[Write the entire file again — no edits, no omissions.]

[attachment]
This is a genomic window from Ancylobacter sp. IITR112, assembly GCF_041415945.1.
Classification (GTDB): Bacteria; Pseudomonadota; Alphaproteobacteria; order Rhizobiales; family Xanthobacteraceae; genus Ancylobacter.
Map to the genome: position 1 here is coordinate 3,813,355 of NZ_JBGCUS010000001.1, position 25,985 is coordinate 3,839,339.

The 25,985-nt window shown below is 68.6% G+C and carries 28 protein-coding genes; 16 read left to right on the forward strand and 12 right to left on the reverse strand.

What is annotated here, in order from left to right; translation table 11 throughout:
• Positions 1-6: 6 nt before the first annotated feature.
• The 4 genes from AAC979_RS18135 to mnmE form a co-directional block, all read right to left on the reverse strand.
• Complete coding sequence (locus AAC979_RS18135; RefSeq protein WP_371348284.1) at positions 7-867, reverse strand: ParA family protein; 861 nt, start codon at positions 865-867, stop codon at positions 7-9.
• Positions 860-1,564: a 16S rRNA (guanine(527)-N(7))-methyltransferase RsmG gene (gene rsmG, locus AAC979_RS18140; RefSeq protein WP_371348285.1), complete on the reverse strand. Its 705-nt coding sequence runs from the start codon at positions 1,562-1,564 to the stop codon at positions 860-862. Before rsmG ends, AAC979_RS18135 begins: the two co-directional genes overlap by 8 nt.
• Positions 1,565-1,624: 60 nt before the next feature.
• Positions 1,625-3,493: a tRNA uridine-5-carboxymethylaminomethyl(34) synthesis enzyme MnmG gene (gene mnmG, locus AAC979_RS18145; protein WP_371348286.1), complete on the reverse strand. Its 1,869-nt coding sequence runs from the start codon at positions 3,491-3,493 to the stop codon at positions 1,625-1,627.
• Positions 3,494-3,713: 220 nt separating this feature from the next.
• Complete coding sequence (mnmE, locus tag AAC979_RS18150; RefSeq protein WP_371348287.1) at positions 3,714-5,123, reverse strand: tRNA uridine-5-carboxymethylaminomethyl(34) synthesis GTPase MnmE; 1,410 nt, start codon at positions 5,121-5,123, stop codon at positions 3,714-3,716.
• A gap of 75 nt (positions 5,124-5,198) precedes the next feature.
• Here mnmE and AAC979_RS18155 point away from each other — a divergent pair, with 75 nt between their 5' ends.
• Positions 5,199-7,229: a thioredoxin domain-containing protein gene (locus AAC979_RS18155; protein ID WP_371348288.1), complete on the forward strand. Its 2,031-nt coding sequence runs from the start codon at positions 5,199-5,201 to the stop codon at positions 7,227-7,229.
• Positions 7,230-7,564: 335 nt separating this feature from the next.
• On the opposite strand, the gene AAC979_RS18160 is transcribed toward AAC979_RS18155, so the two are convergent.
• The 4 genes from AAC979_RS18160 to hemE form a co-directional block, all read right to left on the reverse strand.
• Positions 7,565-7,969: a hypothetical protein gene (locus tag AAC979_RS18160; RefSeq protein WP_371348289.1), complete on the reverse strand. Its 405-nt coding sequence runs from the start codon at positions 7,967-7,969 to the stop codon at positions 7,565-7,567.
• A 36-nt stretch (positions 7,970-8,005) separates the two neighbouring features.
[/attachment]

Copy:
This is a genomic window from Ancylobacter sp. IITR112, assembly GCF_041415945.1.
Classification (GTDB): Bacteria; Pseudomonadota; Alphaproteobacteria; order Rhizobiales; family Xanthobacteraceae; genus Ancylobacter.
Map to the genome: position 1 here is coordinate 3,813,355 of NZ_JBGCUS010000001.1, position 25,985 is coordinate 3,839,339.

The 25,985-nt window shown below is 68.6% G+C and carries 28 protein-coding genes; 16 read left to right on the forward strand and 12 right to left on the reverse strand.

What is annotated here, in order from left to right; translation table 11 throughout:
• Positions 1-6: 6 nt before the first annotated feature.
• The 4 genes from AAC979_RS18135 to mnmE form a co-directional block, all read right to left on the reverse strand.
• Complete coding sequence (locus AAC979_RS18135; RefSeq protein WP_371348284.1) at positions 7-867, reverse strand: ParA family protein; 861 nt, start codon at positions 865-867, stop codon at positions 7-9.
• Positions 860-1,564: a 16S rRNA (guanine(527)-N(7))-methyltransferase RsmG gene (gene rsmG, locus AAC979_RS18140; RefSeq protein WP_371348285.1), complete on the reverse strand. Its 705-nt coding sequence runs from the start codon at positions 1,562-1,564 to the stop codon at positions 860-862. Before rsmG ends, AAC979_RS18135 begins: the two co-directional genes overlap by 8 nt.
• Positions 1,565-1,624: 60 nt before the next feature.
• Positions 1,625-3,493: a tRNA uridine-5-carboxymethylaminomethyl(34) synthesis enzyme MnmG gene (gene mnmG, locus AAC979_RS18145; protein WP_371348286.1), complete on the reverse strand. Its 1,869-nt coding sequence runs from the start codon at positions 3,491-3,493 to the stop codon at positions 1,625-1,627.
• Positions 3,494-3,713: 220 nt separating this feature from the next.
• Complete coding sequence (mnmE, locus tag AAC979_RS18150; RefSeq protein WP_371348287.1) at positions 3,714-5,123, reverse strand: tRNA uridine-5-carboxymethylaminomethyl(34) synthesis GTPase MnmE; 1,410 nt, start codon at positions 5,121-5,123, stop codon at positions 3,714-3,716.
• A gap of 75 nt (positions 5,124-5,198) precedes the next feature.
• Here mnmE and AAC979_RS18155 point away from each other — a divergent pair, with 75 nt between their 5' ends.
• Positions 5,199-7,229: a thioredoxin domain-containing protein gene (locus AAC979_RS18155; protein ID WP_371348288.1), complete on the forward strand. Its 2,031-nt coding sequence runs from the start codon at positions 5,199-5,201 to the stop codon at positions 7,227-7,229.
• Positions 7,230-7,564: 335 nt separating this feature from the next.
• On the opposite strand, the gene AAC979_RS18160 is transcribed toward AAC979_RS18155, so the two are convergent.
• The 4 genes from AAC979_RS18160 to hemE form a co-directional block, all read right to left on the reverse strand.
• Positions 7,565-7,969: a hypothetical protein gene (locus tag AAC979_RS18160; RefSeq protein WP_371348289.1), complete on the reverse strand. Its 405-nt coding sequence runs from the start codon at positions 7,967-7,969 to the stop codon at positions 7,565-7,567.
• A 36-nt stretch (positions 7,970-8,005) separates the two neighbouring features.